It's all very well having a vote but are you normally given any real choice? Let's face it, if it wasn't mentioned on the front of the election leaflet, could you tell which party was which?

It's tempting – in the absence of any real alternative – to get drawn into the phoney war that is political debate today. Whether Labour, Tory, Lib Dem, Greens or the others, they all spout empty promises. And it all amounts to the same thing – vote, vote for us and we’ll do this, this or this for you. As if they could.

None of them offer any alternative to the present way of running society. That’s why they always fail to deliver. The profit system requires them to put profits before people, to put saving money above meeting people’s needs.

Do you really think who wins an election makes any difference to how you live?

And do politicians actually have much real power anyway?

Can they control world market and financial forces or do they have to adjust and trim their policies to fit in with these?

Reality Check
Do any of the political parties address any of the real issues:
 Why can money always been found to fight a war while hospitals, schools and local services are always strapped for cash?
 Why do some people get stressed working long hours while others get stressed from the boredom of unemployment?
 Why are there homeless people in the streets and empty houses with "for sale" signs?
 Why is there still child poverty even in Britain?
 Why is there no world agreement to limit carbon emissions when scientists say this must be done to avert the threat of global warming?
 Why is there world hunger in a world that can grow enough for all?

So what's the alternative?

This time, in this constituency, you have a real choice. We in THE SOCIALIST PARTY are standing to put forward an alternative to capitalism and the madness of the market – a society of common ownership and democratic control. We call it socialism.

But real socialism. Not the elite-run dictatorships that collapsed some years ago in Russia and East Europe. And not the various schemes for state control put forward by the old Labour Party. For us socialism means something better than that. We're talking about:
A world community without any frontiers where the Earth’s resources would be the common heritage of all.
 Wealth being produced to meet people's needs and not for sale on a market or for profit
 Everyone having access to what they require to satisfy their needs, without the rationing system that is money.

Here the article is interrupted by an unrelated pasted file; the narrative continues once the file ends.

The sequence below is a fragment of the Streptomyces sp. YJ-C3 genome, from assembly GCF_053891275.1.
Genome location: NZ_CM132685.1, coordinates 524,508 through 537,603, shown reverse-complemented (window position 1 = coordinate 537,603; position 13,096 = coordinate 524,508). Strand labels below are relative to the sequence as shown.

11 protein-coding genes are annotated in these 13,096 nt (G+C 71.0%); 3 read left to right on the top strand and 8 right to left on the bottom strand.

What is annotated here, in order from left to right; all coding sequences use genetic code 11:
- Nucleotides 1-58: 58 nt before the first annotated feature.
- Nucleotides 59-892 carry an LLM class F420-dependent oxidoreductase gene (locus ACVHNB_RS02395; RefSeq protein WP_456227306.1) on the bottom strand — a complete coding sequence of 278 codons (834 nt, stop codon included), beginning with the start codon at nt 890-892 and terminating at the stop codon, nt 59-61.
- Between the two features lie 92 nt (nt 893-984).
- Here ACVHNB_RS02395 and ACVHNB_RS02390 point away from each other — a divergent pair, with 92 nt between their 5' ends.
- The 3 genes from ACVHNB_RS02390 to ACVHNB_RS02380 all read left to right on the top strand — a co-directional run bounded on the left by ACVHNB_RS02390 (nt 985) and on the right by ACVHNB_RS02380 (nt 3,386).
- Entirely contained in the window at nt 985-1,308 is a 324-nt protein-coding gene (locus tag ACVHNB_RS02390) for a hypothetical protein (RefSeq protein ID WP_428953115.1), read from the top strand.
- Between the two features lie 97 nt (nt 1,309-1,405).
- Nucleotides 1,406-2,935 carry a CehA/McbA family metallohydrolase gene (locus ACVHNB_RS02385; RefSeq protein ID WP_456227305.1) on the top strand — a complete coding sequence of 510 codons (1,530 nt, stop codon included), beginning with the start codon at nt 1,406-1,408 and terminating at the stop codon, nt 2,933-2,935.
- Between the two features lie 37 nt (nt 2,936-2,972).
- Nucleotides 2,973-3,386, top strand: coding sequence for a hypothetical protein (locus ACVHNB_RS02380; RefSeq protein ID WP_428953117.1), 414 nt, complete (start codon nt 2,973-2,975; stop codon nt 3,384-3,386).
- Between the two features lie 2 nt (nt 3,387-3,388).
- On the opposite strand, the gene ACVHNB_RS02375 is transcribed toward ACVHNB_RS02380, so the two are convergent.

 A society where people freely contribute their skills and experience to produce what is needed, without the compulsion of a wage or salary.

If you agree If you don't like present-day society ... if you are fed up with the way you are forced to live ... if you think the root cause of most social problems is the profit system, then your ideas echo closely with ours.

We are not promising to deliver socialism to you. We are not putting ourselves forward as leaders. This new society can only be achieved if you join together to strive for it. If you want it, then it is something you have to bring about yourselves. Nobody can do it for you.

If you agree with what we say, you can show this by voting for THE SOCIALIST PARTY candidate, DANNY LAMBERT.And if you want to know more about us, call in at our election office at 52 Clapham High Street, SW4 or return the reply coupon on the last page (no stamp required). You can also.phone or email us or visit our website at www.worldsocialism.org/spgb.

Friday, March 28, 2008

Council Leaders Fat Cats

The number of "fat cat" council bosses being paid more than £100,000 a year has risen by 25%, new figures show.

A town hall "rich list" revealed that 818 local authority bosses now earn more than £100,000. In 2005-06 it was 645.

The average pay package for those on the list was more than £120,000 - nearly five times the starting wage of a police constable. Fourteen earned more than the prime minister's £188,000 annual salary, while six received more than £200,000 from the public purse.

Despite Gordon Brown's demand for an inflation-guarding 2% cap on public sector wage settlements, top council bosses enjoyed an average rise of 4.6% - more than double that of last year.

"Too often, council executives are rewarded handsomely even when they fail," said the chief executive of the pressure group TaxPayers' Alliance .

The top 10 best-paid council officials, 2006-07
1. Northamptonshire: Peter Gould, chief executive, £215,000
2. City of Kingston-upon-Hull: Kim Ryley, chief executive, £213,162
3. Kensington and Chelsea: Derek Myers, town clerk and chief executive, £205,000
4. Northampton: Mairi Mclean, chief executive, £205,000
5. Bexley: Nick Johnson, chief executive, £203,000
6. Hertfordshire: Caroline Tapster, chief executive, £201,485
7. Ealing: Darra Singh, chief executive, £195,456
8. Surrey: Dr Richard Shaw, chief executive, £195,330
9. Cambridgeshire: Ian Stewart, chief executive, £195,000
10. Westminster: Peter Rogers, chief executive, £195,000